Politicians rated slightly higher than real estate agents in the Roy Morgan survey but still sit in the red zone with only 16%.
“Australians are very quick to defend their democracy,” State MP Anthony Carbines said. “It’s something of a national sport to pick on your pollies.”
“You’ve got to have a lot of self-belief. You can’t have short-term reactions and you have to accept that you’ll get a few things wrong.”
Anthony’s attitude is to just put up with the criticism, because he believes the ability of people to express their political opinions is one of the most important aspects of Australia’s political system.
“You have to respect that people have the right to complain. Australia is quite unique in having compulsory voting and it means that everyone is entitled to have a say.”
The “constant scrutiny” on politicians, due to the 24 hour media cycle, has been put down as a contributing factor to increasingly negative perceptions of politicians in recent times.
“Everywhere you go there is a camera. Accountability is 24/7 and people are quicker to judge. People’s emotional responses are on the record almost instantly,” Anthony said.
Overall, Anthony is aware of the importance of his role and believes that “people are entitled to always expect more from their representatives”.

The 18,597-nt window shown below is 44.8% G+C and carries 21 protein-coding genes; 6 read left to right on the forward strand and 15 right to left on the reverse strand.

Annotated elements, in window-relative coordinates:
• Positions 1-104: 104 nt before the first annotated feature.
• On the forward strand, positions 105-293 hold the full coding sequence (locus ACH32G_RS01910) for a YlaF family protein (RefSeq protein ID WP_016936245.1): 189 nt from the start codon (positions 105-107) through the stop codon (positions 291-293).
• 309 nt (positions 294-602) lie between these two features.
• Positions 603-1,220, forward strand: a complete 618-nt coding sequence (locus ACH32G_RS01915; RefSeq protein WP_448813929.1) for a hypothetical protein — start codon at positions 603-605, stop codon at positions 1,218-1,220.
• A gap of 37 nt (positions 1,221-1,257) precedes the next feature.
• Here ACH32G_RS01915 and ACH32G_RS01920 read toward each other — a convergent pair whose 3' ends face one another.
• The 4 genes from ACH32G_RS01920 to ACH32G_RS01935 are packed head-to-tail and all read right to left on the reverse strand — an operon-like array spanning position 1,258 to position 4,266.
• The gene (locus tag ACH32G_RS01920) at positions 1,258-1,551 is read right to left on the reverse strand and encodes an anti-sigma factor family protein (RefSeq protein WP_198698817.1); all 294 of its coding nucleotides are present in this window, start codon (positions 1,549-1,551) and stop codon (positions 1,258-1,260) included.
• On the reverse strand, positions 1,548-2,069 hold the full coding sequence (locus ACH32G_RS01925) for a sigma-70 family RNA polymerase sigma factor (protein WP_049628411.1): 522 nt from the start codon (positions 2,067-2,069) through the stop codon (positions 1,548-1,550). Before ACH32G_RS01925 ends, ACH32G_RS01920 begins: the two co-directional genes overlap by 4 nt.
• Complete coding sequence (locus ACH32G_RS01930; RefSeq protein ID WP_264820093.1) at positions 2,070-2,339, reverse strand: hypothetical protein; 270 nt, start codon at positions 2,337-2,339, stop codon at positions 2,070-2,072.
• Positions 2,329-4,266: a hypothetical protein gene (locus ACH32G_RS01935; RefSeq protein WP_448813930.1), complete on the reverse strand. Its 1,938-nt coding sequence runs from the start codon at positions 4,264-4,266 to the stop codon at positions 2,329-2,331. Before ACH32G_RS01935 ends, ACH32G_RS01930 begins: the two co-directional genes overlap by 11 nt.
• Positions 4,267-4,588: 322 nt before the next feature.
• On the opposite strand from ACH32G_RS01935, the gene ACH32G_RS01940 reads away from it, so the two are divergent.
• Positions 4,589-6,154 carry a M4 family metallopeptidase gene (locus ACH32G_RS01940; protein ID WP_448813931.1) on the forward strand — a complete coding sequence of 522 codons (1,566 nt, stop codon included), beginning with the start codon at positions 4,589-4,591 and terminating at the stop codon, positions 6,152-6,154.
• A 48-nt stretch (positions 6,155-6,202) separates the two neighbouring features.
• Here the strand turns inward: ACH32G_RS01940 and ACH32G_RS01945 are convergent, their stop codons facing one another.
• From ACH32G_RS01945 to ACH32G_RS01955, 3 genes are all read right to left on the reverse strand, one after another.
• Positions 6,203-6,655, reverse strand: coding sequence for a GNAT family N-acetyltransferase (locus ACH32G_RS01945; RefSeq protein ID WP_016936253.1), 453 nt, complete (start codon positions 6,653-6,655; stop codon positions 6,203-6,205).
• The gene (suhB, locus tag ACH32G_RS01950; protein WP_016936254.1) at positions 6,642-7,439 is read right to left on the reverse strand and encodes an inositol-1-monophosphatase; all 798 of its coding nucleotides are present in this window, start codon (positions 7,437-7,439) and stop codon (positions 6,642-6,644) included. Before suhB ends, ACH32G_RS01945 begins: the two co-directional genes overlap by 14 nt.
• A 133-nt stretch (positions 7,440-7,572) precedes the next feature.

Doctors were second only to nurses on the list, with 89% of surveyed people thinking of them as ethical and honest.
“People generally trust doctors and think they’re trying to help,” Dr Freya Schmidt said. “Usually we’re thought of as having patients’ best interests at heart. It’s considered a good and respectable job.”
Like teachers, most people come into contact with a doctor at some stage in their lives. Regularly providing aid to a patient from a young age leaves little to no room for negative attitudes.
“People have positive feelings towards doctors because they know them. Most people see a GP at least once a year. They usually think of us as helpful and they look to us for advice,” Freya, a GP herself, said.
There are some negative connotations that come with a career as a doctor, such as the belief that specialist doctors charge too much or the discrepancies in diagnosis and prescription for certain medical conditions.
But in her personal experience, Freya finds people are “quite positive” towards her. And at the end of the day, people “have a choice of who they want to see. If they don’t like one GP, there’s always someone else, especially in metro areas.”
These conversations revealed a self-awareness from each professional in regards to the public perception of their career. In a simplified way, negative connotations are associated with those in high-paying careers, as they can often appear selfish. Positive perceptions are connected with careers that are thought to genuinely help others.Consequently, medical professionals—who have topped the Roy Morgan survey for over 20 years—seem to have found the best of both worlds; receiving personal gain and communal appreciation. Time to become a doctor I guess.